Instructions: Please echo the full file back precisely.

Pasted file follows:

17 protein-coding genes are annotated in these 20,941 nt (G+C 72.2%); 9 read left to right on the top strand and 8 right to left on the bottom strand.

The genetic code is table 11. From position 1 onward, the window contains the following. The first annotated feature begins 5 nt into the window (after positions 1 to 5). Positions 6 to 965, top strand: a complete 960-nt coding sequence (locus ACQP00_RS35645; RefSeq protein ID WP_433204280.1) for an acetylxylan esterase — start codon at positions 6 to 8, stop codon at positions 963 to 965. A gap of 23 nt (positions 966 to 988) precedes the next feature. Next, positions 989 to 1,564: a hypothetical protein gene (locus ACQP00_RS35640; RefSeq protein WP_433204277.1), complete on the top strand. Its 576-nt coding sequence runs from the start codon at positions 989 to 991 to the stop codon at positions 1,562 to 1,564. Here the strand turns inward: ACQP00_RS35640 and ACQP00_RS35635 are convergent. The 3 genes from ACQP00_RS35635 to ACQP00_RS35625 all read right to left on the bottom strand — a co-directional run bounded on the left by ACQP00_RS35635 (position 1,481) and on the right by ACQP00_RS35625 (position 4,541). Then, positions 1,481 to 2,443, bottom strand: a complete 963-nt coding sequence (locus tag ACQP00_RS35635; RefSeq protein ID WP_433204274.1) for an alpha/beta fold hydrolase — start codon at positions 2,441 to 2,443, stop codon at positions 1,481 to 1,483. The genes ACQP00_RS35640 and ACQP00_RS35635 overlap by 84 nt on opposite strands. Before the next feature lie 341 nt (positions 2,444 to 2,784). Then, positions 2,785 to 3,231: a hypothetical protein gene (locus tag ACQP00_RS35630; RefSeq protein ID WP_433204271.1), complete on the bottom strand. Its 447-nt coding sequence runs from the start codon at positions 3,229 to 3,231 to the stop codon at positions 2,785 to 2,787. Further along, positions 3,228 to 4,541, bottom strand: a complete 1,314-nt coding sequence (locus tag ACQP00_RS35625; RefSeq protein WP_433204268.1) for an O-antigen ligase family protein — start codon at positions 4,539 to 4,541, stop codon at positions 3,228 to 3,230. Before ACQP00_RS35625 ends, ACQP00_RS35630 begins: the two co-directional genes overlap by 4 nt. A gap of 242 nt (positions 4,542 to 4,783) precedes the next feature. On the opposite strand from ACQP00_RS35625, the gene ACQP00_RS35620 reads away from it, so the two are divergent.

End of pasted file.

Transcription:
17 protein-coding genes are annotated in these 20,941 nt (G+C 72.2%); 9 read left to right on the top strand and 8 right to left on the bottom strand.

The genetic code is table 11. From position 1 onward, the window contains the following. The first annotated feature begins 5 nt into the window (after positions 1 to 5). Positions 6 to 965, top strand: a complete 960-nt coding sequence (locus ACQP00_RS35645; RefSeq protein ID WP_433204280.1) for an acetylxylan esterase — start codon at positions 6 to 8, stop codon at positions 963 to 965. A gap of 23 nt (positions 966 to 988) precedes the next feature. Next, positions 989 to 1,564: a hypothetical protein gene (locus ACQP00_RS35640; RefSeq protein WP_433204277.1), complete on the top strand. Its 576-nt coding sequence runs from the start codon at positions 989 to 991 to the stop codon at positions 1,562 to 1,564. Here the strand turns inward: ACQP00_RS35640 and ACQP00_RS35635 are convergent. The 3 genes from ACQP00_RS35635 to ACQP00_RS35625 all read right to left on the bottom strand — a co-directional run bounded on the left by ACQP00_RS35635 (position 1,481) and on the right by ACQP00_RS35625 (position 4,541). Then, positions 1,481 to 2,443, bottom strand: a complete 963-nt coding sequence (locus tag ACQP00_RS35635; RefSeq protein ID WP_433204274.1) for an alpha/beta fold hydrolase — start codon at positions 2,441 to 2,443, stop codon at positions 1,481 to 1,483. The genes ACQP00_RS35640 and ACQP00_RS35635 overlap by 84 nt on opposite strands. Before the next feature lie 341 nt (positions 2,444 to 2,784). Then, positions 2,785 to 3,231: a hypothetical protein gene (locus tag ACQP00_RS35630; RefSeq protein ID WP_433204271.1), complete on the bottom strand. Its 447-nt coding sequence runs from the start codon at positions 3,229 to 3,231 to the stop codon at positions 2,785 to 2,787. Further along, positions 3,228 to 4,541, bottom strand: a complete 1,314-nt coding sequence (locus tag ACQP00_RS35625; RefSeq protein WP_433204268.1) for an O-antigen ligase family protein — start codon at positions 4,539 to 4,541, stop codon at positions 3,228 to 3,230. Before ACQP00_RS35625 ends, ACQP00_RS35630 begins: the two co-directional genes overlap by 4 nt. A gap of 242 nt (positions 4,542 to 4,783) precedes the next feature. On the opposite strand from ACQP00_RS35625, the gene ACQP00_RS35620 reads away from it, so the two are divergent.